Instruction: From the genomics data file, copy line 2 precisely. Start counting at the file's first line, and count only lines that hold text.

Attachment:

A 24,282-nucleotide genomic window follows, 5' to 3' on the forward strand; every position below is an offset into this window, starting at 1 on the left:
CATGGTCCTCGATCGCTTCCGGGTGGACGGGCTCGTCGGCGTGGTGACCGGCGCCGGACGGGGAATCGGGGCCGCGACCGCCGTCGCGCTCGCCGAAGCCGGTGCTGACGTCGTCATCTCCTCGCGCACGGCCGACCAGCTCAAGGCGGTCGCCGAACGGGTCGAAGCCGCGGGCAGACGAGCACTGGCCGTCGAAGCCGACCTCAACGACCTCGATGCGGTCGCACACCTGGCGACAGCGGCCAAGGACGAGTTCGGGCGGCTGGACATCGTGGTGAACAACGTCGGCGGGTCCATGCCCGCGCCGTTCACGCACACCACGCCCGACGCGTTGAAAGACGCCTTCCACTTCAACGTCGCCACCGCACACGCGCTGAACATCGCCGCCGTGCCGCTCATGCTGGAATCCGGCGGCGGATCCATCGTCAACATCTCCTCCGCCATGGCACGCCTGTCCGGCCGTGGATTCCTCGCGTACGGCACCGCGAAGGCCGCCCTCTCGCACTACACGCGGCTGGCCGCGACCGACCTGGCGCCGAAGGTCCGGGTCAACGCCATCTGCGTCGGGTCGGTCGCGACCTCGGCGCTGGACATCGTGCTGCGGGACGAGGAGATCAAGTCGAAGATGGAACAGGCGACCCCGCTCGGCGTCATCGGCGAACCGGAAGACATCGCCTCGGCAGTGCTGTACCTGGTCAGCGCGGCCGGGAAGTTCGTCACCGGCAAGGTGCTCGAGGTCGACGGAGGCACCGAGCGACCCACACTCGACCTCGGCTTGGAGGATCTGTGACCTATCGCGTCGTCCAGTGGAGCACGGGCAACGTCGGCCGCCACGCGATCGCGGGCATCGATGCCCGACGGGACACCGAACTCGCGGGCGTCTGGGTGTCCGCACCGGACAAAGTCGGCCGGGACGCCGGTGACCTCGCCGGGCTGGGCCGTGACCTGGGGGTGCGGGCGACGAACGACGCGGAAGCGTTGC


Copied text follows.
CATGGTCCTCGATCGCTTCCGGGTGGACGGGCTCGTCGGCGTGGTGACCGGCGCCGGACGGGGAATCGGGGCCGCGACCGCCGTCGCGCTCGCCGAAGCCGGTGCTGACGTCGTCATCTCCTCGCGCACGGCCGACCAGCTCAAGGCGGTCGCCGAACGGGTCGAAGCCGCGGGCAGACGAGCACTGGCCGTCGAAGCCGACCTCAACGACCTCGATGCGGTCGCACACCTGGCGACAGCGGCCAAGGACGAGTTCGGGCGGCTGGACATCGTGGTGAACAACGTCGGCGGGTCCATGCCCGCGCCGTTCACGCACACCACGCCCGACGCGTTGAAAGACGCCTTCCACTTCAACGTCGCCACCGCACACGCGCTGAACATCGCCGCCGTGCCGCTCATGCTGGAATCCGGCGGCGGATCCATCGTCAACATCTCCTCCGCCATGGCACGCCTGTCCGGCCGTGGATTCCTCGCGTACGGCACCGCGAAGGCCGCCCTCTCGCACTACACGCGGCTGGCCGCGACCGACCTGGCGCCGAAGGTCCGGGTCAACGCCATCTGCGTCGGGTCGGTCGCGACCTCGGCGCTGGACATCGTGCTGCGGGACGAGGAGATCAAGTCGAAGATGGAACAGGCGACCCCGCTCGGCGTCATCGGCGAACCGGAAGACATCGCCTCGGCAGTGCTGTACCTGGTCAGCGCGGCCGGGAAGTTCGTCACCGGCAAGGTGCTCGAGGTCGACGGAGGCACCGAGCGACCCACACTCGACCTCGGCTTGGAGGATCTGTGACCTATCGCGTCGTCCAGTGGAGCACGGGCAACGTCGGCCGCCACGCGATCGCGGGCATCGATGCCCGACGGGACACCGAACTCGCGGGCGTCTGGGTGTCCGCACCGGACAAAGTCGGCCGGGACGCCGGTGACCTCGCCGGGCTGGGCCGTGACCTGGGGGTGCGGGCGACGAACGACGCGGAAGCGTTGC